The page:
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7 Ways the Woodstock Generation Can Tackle Rising Healthcare Costs in Retirement

A half century ago this month, 450,000 young fun-seeking 20-somethings gathered on the grassy hills of a Bethel, NY, dairy farm to share “3 Days of Peace & Music.” No one imagined it could happen. But it did. Now into their 70s, much of the Woodstock generation shares a less celebratory cause along the theme of “Many Years of Retirement & Healthcare Costs.”

Healthcare, predictably, is center stage and divisive as the 2020 election cycle heats up. Regardless of where one stands on how to fund it (public options, single payer, etc.), the heart of the issue is cost. As the clock ticks, healthcare is getting ever more expensive at every turn.

Rising Costs Strain Income

According to one study by,1 Americans have spent an average of $11,300 annually on healthcare by age 65. Healthcare costs sharply triple after our 40s, and women will spend twice the amount as men and African-Americans even more, the report says.

Worse, the higher bills come at a time in many Americans’ lives when they have limited income to pay them. This has many retirees worried. Some 38% of baby boomers ─ born from 1945 to 1964 ─ said healthcare costs are their top fear, according to PwC’s 2019 Employee Financial Wellness Study.

So, what can one do to worry less about healthcare costs?

Here are 7 ways the Woodstock generation can tackle healthcare costs in retirement

1. Plan for Rising Costs

Wherever we end up in the healthcare debate, it’s important to plan for healthcare being your largest expense in retirement. One independent estimate shows a 65-year-old healthy couple will spend $363,946 during their non-working years on Medicare premiums, supplemental coverage and out-of-pocket expenses, according to Healthview Services, specialists in insurance cost projections.

2. Start with Medicare

Medicare provides baseline insurance for people 65 and up and those younger with special needs, and it comes in different plan types ranging from basic, prescription medicine coverage and other add-ons. These are labelled in “Parts”, such as Part A, B or D. Your choices should be based on your health needs, although it’s hard to know if you’ll get sick in the future. But if you begin with Medicare, you can fine-tune your strategy with the outliers that follow below.

3. Consider an HSA or FSA

If you’re among the nearly 300 million lucky Americans who get health insurance through their employer, you may also have access to a Health Savings Account (HSA) or Flexible Spending Account (FSA).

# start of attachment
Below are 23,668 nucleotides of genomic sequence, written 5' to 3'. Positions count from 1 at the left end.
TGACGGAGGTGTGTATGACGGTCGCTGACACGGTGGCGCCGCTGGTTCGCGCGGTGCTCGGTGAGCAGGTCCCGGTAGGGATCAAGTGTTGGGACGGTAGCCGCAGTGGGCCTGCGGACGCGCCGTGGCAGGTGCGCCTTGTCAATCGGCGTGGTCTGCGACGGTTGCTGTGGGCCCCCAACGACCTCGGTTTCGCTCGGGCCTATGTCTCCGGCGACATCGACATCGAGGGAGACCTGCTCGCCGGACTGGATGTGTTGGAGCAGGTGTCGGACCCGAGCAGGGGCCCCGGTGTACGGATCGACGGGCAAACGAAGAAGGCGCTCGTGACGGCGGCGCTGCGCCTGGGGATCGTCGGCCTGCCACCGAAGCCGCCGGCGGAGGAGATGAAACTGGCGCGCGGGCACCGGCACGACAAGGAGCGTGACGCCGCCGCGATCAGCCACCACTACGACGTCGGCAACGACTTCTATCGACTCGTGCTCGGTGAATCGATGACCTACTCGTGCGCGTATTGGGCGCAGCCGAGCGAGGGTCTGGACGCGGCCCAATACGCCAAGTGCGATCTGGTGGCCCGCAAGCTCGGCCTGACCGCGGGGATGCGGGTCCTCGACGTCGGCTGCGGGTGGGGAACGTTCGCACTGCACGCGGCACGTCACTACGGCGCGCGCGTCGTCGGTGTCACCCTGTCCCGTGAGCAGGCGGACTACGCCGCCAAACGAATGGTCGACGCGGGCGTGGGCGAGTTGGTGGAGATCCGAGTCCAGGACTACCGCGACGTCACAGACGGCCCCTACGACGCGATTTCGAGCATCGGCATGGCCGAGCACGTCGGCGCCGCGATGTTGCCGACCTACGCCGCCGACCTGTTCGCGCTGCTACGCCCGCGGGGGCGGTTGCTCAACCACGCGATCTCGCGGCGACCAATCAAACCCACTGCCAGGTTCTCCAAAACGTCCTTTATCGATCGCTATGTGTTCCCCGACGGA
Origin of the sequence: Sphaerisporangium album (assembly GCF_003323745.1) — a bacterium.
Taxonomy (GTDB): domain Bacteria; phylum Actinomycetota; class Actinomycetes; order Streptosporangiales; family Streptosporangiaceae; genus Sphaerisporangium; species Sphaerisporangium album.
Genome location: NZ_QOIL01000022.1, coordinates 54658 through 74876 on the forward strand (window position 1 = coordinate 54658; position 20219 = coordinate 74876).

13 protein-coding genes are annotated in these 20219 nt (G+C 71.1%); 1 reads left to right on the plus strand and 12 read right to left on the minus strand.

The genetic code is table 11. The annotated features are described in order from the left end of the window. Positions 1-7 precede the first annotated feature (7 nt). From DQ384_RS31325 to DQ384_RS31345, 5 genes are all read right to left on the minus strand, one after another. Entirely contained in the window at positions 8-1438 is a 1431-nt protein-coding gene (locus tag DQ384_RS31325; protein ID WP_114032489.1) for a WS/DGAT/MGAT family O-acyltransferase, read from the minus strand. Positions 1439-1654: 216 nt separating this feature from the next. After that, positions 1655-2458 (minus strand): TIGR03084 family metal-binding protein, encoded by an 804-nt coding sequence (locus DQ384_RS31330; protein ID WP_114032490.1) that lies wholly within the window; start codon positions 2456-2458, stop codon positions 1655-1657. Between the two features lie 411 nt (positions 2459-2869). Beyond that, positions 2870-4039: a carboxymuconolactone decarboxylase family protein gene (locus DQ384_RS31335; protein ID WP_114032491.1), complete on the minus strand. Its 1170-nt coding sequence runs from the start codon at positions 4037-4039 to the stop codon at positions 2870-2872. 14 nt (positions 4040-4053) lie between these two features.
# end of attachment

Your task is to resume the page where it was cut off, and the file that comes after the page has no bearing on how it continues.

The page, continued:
With both, you put money aside each paycheck on a pre-tax basis and use it for qualified healthcare expenses later. The accounts differ in that not everyone qualifies for an HSA, which are more geared to use alongside high-deductible coverage options. Another difference is that your HSA money stays with you, even if you change jobs or retire. Your FSA balance, however, needs to be used up by the end of the plan year, or it’s forfeited (with some exceptions).

Because you can take them with you, HSAs can help pay some healthcare costs in retirement too.

4. Delay Social Security

Most people can retire and start getting Social Security benefits at age 62. But the longer you wait, say to age 70, the higher your monthly payment will be for the rest of your life.

5. Keep Working

In a powerful 2018 study, “The Power of Working Longer,” the National Bureau of Economic Research calculated that delaying retirement just three to six months has the same impact on standard of living as saving 1% more of your salary for 30 years.

6. Access “Living Benefits”

If you own a life insurance policy, talk with your financial professional about extra product features that may let you access all or part of your death benefit to help financially during a qualifying serious illness. These living benefits can be used for any purpose and may help prevent draining your savings due to a terminal, chronic or critical illness.2

7. Stay Active, Live Healthy

Many pundits argue that our problem isn’t with healthcare, but with wellness care. Not eating well, exercising too little, or stressing too much is the root of the problem. It’s debatable. But it couldn’t hurt to take better care of ourselves. At the very least, you’ll at least feel better, which can help lead to better choices in diet and lifestyle habits. If it saves a trip to the doctor, all the better too.

Whether or not you were there 50 years ago to partake in those “3 Days of Peace & Music,” taking steps to help control your healthcare costs can be music to your ears.


1., Here’s How Much Your Healthcare Costs Will Rise as You Age, 2016
2. Living benefits are provided by no-additional premium accelerated benefit riders.
Payment of Accelerated Benefits will reduce the Cash Value and Death Benefit otherwise payable under the policy. Receipt of Accelerated Benefits may be a taxable event, may affect your eligibility for public assistance programs, and may reduce or eliminate other policy and rider benefits. Please consult your personal tax advisor to determine the tax status of any benefits paid under this rider and with social service agencies concerning how receipt of such a payment will affect you. Riders are supplemental benefits that can be added to a life insurance policy and are not suitable unless you also have a need for life insurance. Riders are optional, may require additional premium and may not be available in all states or on all products. This is not a solicitation of any specific insurance policy.